he never occupied his charge of Seignior of Argenteuil.

Landscape of Argenteuil (Courtesy : Office of the cinema and television of Argenteuil-Laurentides).

His son Pierre d’Ailleboust d’Argenteuil bought the Seigniory from him in 1697
and became the first real seignior of Argenteuil until
his death in 1711.

Pierre d’Ailleboust d’Argenteuil
married Marie-Louise Denys de la Ronde
who will develop the seigniory and built between
1721 and 1724 the first Seigniorial Manor which disapeared in a fire.
Marie-Louise Denys de la Ronde
died in 1747.


The Fief of Argenteuil was situated at 80 km from Ville-Marie (the actual town of Montreal)
and comprises several islands for example Carion which became Carillon over the years.

Nevertheless it’s only from 1732 that new arrivants started get settled in the area.
In 1740 only five French families are established along the edge of the Ottawa river.


In 1746, the King of France granted a second track of land to the Seignior of Argenteuil.
This new territory wasn’t developed fast enough for the Governor
and was transferred to the Joliette county.

The Seigniory of Argenteuil is circled in red.
The much bigger territory granted to the Seignior of Argenteuil
and named Seigniory of d'Ailleboust is circled in blue.


The possessions of America seen by french in 1787


The Seigniory of Argenteuil changed owner several times
before becoming the propriety of Mister Pierre Louis Panet in 1781.

Then it was sold to Major Patrick Murray,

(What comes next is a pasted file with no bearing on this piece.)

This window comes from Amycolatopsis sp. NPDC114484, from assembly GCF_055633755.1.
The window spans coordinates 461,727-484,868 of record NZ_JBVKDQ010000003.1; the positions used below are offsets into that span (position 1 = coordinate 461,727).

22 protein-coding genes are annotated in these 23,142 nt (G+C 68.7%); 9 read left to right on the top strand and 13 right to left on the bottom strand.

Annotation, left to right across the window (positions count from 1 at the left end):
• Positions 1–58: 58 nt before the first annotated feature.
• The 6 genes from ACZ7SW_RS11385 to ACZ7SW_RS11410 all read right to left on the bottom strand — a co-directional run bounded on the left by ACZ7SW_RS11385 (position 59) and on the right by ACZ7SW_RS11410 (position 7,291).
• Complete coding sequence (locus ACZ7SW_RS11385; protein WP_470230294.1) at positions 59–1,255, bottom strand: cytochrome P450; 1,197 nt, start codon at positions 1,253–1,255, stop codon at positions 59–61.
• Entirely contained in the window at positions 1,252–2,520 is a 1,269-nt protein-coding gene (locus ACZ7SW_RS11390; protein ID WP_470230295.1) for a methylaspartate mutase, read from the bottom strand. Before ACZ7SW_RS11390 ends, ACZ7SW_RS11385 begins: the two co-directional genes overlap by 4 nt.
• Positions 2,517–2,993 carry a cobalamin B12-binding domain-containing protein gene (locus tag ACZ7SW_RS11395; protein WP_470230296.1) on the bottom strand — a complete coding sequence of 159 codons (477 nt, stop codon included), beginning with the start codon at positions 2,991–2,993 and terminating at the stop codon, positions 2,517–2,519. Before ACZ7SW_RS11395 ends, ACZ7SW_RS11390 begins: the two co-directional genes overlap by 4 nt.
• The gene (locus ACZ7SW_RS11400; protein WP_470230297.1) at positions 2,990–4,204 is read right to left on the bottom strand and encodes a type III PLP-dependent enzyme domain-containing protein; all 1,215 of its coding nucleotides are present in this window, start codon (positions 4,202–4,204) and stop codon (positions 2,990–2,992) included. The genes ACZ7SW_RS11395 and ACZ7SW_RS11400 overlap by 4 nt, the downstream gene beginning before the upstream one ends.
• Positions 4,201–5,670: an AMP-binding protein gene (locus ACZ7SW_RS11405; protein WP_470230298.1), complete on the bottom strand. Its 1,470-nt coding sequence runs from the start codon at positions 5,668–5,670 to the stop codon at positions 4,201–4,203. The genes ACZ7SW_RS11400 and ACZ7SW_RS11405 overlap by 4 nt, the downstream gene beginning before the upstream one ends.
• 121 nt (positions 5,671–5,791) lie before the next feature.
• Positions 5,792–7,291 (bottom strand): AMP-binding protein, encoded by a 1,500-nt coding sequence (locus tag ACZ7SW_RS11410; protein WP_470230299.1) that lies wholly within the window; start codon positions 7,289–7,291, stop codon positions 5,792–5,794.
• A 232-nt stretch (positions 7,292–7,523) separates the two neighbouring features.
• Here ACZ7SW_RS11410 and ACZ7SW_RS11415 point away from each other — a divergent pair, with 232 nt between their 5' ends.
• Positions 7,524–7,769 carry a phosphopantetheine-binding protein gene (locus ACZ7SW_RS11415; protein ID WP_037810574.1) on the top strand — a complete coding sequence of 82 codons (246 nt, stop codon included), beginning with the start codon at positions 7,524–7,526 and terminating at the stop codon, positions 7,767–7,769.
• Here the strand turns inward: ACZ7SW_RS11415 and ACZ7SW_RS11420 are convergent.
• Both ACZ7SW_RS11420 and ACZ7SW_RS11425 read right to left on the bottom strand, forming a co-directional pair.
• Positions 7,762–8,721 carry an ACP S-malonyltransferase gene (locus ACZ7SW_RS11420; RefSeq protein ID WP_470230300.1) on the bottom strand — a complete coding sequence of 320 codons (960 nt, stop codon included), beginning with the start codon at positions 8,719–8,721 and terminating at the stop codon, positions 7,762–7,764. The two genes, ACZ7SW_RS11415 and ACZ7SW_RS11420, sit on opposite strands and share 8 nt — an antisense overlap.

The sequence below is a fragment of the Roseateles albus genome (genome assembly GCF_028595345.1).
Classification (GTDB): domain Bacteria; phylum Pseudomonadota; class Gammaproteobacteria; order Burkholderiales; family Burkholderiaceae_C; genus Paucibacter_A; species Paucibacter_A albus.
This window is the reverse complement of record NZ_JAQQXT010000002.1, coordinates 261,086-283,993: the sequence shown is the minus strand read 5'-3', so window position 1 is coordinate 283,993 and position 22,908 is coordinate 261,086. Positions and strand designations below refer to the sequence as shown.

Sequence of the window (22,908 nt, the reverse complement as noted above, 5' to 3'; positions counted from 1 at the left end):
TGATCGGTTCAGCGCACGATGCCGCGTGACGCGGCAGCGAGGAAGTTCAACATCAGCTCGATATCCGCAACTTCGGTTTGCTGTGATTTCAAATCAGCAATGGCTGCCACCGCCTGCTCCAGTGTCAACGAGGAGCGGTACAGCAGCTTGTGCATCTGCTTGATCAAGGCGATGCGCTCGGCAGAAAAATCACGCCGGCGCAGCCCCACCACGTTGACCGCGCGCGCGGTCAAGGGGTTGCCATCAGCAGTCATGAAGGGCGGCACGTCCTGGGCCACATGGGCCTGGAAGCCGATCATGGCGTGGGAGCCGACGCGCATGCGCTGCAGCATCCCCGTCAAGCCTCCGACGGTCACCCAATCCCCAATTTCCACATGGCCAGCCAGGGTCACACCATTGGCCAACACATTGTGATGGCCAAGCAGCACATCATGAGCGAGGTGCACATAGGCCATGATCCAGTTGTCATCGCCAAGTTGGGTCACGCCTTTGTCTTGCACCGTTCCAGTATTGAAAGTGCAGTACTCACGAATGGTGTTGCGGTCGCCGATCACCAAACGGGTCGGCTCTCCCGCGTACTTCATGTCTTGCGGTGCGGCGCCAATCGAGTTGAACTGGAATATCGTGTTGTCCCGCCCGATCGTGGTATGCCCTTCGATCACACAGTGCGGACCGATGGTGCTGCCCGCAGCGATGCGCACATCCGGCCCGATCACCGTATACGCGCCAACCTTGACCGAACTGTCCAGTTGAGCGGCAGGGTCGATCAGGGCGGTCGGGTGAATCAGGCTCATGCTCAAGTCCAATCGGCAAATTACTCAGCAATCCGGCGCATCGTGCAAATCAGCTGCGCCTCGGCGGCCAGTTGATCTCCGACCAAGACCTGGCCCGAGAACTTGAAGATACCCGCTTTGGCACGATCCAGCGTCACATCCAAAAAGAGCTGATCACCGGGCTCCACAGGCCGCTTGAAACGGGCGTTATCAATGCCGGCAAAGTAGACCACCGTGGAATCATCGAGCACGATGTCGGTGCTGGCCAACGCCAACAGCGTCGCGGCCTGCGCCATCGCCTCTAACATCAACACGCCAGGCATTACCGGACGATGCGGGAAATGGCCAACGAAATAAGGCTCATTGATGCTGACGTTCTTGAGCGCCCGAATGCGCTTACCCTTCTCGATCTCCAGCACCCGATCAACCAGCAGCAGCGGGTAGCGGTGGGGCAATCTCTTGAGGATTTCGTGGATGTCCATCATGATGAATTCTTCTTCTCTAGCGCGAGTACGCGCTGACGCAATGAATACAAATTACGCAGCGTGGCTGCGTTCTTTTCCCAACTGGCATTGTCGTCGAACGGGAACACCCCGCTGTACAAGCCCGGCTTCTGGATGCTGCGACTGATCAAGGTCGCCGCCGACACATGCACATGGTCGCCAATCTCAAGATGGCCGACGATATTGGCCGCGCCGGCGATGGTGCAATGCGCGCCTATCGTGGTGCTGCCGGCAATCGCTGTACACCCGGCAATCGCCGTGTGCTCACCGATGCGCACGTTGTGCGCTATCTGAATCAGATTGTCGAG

former commandant of Fort Detroit, in 1793,
who gave the name St. Andrews to the first village.

The Seigniory was later sold to Mister James Murray in 1803.


Commemorative plaque in St.Andrews of Argenteuil - Photo courtesy of Mrs Renée Gauthier

The first settlers came from Massachusetts in 1803.
They took part in the development
of the first village: St. Andrews (now St-André-Est)
and built the first paper mill in Canada.


A map of the seigniory of Argenteuil.
Click on the engraving


Another map of the seigniory of Argenteuil.
Click on the engraving


Sir John Johnson bought the seigniory 26 decembre on 1808 and encouraged
the American Loyalists to settle first in St. Andrews then in the village of Carillon
and finally in the area called Lachute.


St. Andrews in Argenteuil. Details of a painting made in 1844. Photo courtesy of Mrs Renée Gauthier.

Several views of this painting exhibited at the regional museum of Argenteuil in Carillon.


The american settlers were followed by immigrants from the British islands,
mostly Scotch and later, Irish. These Anglophones became
the nucleus for the development of the Seigniory.

This explains why the area was mainly anglophone until the beginning
of the XXth century. In 1941 it fell to 36% and in 2001, 19%.


The territory was developed from the South to the North.
The groups of newcomers worked on the land,
exploited the forests and mines, and gave birth to the actual municipalities.

The French segniorial regime was officially abolished in the province of Quebec in 1854
that's why they don't exist anymore.

The only existing titles are those of Seigniors which are still worn.

These titles are hereditary and are transmitted from one generation to the other.

The title of Seignior of Argenteuil created by Louis the Fourteenth, King of France,
is not recognized since it became a Republic in 1789.
But it is still recognized by the countries part of the Commonwealth
and several other
countries under the monarchal system today.

 The Seignior of Argenteuil today

The present heir to the ancestral title of Seignor of Argenteuil is
Alain Pierre Chebroux, also Count of Argenteuil and Baron of Grenville

More on the Argenteuil County : LCA

Thanks : This informations is courtesy of His Imperial Highness Prince Normand,
The Mayor of Argenteuil sur Armançon (France), Sylvie Ravet-Biton, Marc-Gabriel Vallières,
Patrick-Sohny de Perron, The Prefect of the Argenteuil MRC (Quebec),
Renée Gauthier, The Bibliothèque Nationale du Québec and the Canadian Atlas.

Translated by Renée Gauthier

© Alain Chebroux, Count of Argenteuil :
© Count Alain Chebroux of Argenteuil. The Seigniory and the County :